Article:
Evolutionary Theory and Child Abuse in Stepfamilies

By far the most utilized theory on child abuse has been evolutionary theory. The so-called “Cinderella effect” (Daly & Wilson, 1998) is that stepparents are more likely to abuse and even kill stepchildren than parents are to harm their biologically related children because of discriminative parental solicitude, a phenomenon that inclines males and females to invest in their own offspring and to “avoid squandering valuable reproductive effort on someone else’s offspring” (Daly & Wilson, 1980, p. 279). Moreover, evolutionary theory also posits that stepchildren are at risk for sexual abuse by their stepparents because the incest taboo does not apply to them.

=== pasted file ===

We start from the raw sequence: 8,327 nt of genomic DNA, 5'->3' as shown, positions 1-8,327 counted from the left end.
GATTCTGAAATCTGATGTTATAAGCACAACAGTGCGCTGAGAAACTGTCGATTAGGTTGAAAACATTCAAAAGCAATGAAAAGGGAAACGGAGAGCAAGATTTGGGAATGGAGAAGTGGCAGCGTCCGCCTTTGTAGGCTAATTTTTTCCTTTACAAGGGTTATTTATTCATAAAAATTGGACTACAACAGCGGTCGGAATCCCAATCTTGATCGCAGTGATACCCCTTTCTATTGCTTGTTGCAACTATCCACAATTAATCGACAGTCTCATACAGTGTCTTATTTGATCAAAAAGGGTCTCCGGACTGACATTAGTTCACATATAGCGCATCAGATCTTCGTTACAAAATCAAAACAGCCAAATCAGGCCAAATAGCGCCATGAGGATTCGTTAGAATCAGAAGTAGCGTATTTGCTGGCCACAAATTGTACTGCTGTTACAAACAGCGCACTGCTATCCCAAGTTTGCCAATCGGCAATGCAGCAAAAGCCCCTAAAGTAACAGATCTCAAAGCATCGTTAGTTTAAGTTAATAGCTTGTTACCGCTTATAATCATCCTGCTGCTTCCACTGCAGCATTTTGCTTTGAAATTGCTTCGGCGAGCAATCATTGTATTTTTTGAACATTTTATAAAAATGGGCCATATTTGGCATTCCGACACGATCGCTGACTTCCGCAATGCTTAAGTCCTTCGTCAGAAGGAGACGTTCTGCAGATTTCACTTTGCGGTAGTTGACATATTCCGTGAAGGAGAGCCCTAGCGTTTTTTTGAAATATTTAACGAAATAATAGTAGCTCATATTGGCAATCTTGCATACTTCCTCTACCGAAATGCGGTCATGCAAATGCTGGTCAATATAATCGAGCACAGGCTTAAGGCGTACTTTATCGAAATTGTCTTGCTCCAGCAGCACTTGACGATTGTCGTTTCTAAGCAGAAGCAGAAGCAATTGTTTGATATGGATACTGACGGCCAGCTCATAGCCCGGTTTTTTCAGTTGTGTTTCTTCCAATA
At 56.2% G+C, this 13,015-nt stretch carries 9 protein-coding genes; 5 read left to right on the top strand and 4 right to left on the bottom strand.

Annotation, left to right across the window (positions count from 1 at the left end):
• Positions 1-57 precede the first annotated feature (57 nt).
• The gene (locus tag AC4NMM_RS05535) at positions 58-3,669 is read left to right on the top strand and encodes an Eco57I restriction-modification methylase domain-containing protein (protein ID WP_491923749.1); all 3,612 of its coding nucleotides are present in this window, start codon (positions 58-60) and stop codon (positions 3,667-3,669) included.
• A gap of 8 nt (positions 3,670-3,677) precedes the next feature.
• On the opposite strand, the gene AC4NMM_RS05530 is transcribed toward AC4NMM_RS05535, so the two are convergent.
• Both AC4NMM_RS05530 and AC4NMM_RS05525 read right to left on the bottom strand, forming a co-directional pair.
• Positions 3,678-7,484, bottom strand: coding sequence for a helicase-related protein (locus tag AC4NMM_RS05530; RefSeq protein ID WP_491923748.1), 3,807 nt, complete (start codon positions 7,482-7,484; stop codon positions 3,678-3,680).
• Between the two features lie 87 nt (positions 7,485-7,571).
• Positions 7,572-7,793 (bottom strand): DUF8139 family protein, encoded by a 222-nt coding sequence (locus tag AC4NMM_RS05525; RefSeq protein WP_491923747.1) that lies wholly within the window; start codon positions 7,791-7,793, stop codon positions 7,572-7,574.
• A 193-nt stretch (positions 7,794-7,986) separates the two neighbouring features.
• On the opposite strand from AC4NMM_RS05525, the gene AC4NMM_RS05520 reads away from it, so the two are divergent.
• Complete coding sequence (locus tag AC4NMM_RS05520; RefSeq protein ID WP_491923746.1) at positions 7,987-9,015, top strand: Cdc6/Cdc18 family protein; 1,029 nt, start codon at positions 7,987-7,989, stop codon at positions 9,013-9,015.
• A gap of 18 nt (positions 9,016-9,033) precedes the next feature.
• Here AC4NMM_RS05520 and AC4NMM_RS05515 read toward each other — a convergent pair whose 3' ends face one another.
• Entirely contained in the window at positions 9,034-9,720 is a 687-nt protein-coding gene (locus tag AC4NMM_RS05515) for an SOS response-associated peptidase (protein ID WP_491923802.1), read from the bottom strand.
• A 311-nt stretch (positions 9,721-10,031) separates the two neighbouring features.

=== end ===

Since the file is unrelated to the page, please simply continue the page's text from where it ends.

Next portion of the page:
Although there have been several criticisms of evolutionary theory (e.g., Adler- Baeder, 2006; Giles-Sims, 1997; Mason, 2003), most abuse researchers continue to frame their work from an evolutionary perspective (e.g., Hilton, Harris, & Rice, 2015). For example, when critics have pointed out that most stepparents are not abusive or neglectful of stepchildren (Adler-Baeder, 2006) and that even among nonhuman species, from birds to primates, there are nurturing stepparents (Mason, 2003), evolutionary scholars counter that stepfathers’ and stepmothers’ investments in stepchildren fit with the theory. By being nice to their stepchildren and investing resources in them to ensure their survival, stepparents enhance the likelihood that the parents of their stepchildren will reproduce with them (Anderson, 2000). In short, stepparents’ investments in stepchildren are best understood from an evolutionary perspective as an investment in the children’s biological parent.

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